UPDATE: 7:27 a.m. EDT — Jabhat al-Nusra, al Qaeda's Syrian affiliate, is preparing to launch fresh offensives in Syria following Russia's decision to pull out its warplanes from the war-torn country, a commander of the militant group told Agence France-Presse (AFP).

The announcement from the group comes as Russia’s Deputy Defense Minister Nikolai Pankov said, according to Reuters, that the country will continue its offensive against the Islamic State group and other militant organizations in the region.

“It is clear that Russia has suffered defeat, and within the next 48 hours Nusra will launch an offensive in Syria,” a commander for the al-Nusra Front told AFP. “The Russians withdrew for one reason, and it is because while they were backing the regime, the regime was unable to hold onto the territories that it took over.”

“Had it not been for the Russian warplanes, we would have been in Latakia (city),” he reportedly said, adding: “The (Syrian) army let down the Russians. It is a cowardly army.”

Original story:

The Russian Defense Ministry announced Tuesday that the first group of Russian warplanes has left the Hemeimeem air base in Latakia, Syria, for their permanent locations back in Russia,  in a move that has been hailed as a “positive step” for a fresh round of talks backed by the United Nations aimed at ending the Syrian conflict. The move comes after Russian President Vladimir Putin announced the withdrawal of his troops from the country in a televised address Monday.

The planes will be moving out of Syria in groups, the Defense Ministry said. “The group consists of the leader plane — a Tupolev-154 liner and multi-role Sukhoi-34 bombers,” the ministry said in a statement, according  Tass agency, adding: “Each group consists of the leader — a military transport jet (a Tupolev-154 or Ilyushin-76) carrying engineering personnel and material assets and equipment, followed by Russian combat planes of different types.”

Once the planes cross the Russian border, they will head to their respective bases in the country, stopping only for refueling and maintenance when needed. Kremlin’s press service also said Monday evening, according to Tass, that Putin and his Syrian counterpart Bashar Assad agreed to withdraw the planes from Syria because they had completed the tasks assigned to them. However, a Russian air flight control will remain in Syria to monitor if the ceasefire is being upheld.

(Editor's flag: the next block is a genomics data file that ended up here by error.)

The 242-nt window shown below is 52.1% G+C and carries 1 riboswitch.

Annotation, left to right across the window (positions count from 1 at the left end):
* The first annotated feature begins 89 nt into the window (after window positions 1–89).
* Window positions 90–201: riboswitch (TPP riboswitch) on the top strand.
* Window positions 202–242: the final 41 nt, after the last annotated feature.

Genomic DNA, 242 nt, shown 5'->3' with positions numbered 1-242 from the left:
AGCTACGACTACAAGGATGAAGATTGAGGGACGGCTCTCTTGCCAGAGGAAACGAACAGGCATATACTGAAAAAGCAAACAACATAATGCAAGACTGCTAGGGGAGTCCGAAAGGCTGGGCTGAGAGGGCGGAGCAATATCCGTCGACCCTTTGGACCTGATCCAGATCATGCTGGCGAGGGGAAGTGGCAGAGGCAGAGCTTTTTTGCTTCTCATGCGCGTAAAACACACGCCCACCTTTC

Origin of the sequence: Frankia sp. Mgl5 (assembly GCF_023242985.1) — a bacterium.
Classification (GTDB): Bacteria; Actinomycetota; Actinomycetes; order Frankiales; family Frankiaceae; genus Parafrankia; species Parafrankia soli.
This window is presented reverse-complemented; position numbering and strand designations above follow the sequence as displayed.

The planes' departure marks the end to an anti-terror operation in Syria, which started on Sept. 30, 2015, Russia Today reported.

Although Putin did not specify how many planes and troops will leave Syria or the number deployed there, estimates from U.S. officials have put the number of personnel present in Syria between 3,000 and 6,000, the Associated Press (AP) reported. The report also said that Russia has deployed over 50 planes and helicopters to the Hemeimeem air base.

Viktor Ozerov, head of the defense committee in Russia's upper house of parliament, said Tuesday, according to AP, that about 1,000 Russian personnel will remain in two bases in Syria. He clarified that about 800 personnel are needed to safeguard two bases there while the country will continue to conduct air reconnaissance, needing some of the plane crew members to stay back while some military specialists will be advising the Syrian army.

Ozerov also added, according to AP, that Russia will keep its long-range S-400 air defense missiles, which were deployed in November after Turkey’s downing of a Russian jet along the Syrian border.

Putin announced his decision to pull out most of the Russian troops from Syria on Monday in a televised meeting with his defense and foreign ministers and said that the five-month-long Russian air campaign has helped Assad to “radically” turn the tide of war and helped create the conditions for peace talks. Putin reportedly also timed the announcement to coincide with the second day of Syrian peace talks between Assad’s government and the opposition in Geneva, AP reported.

The peace talks aim to resolve the long-running conflict in the country, which has reportedly killed 250,000 people and has displaced over 5 million people.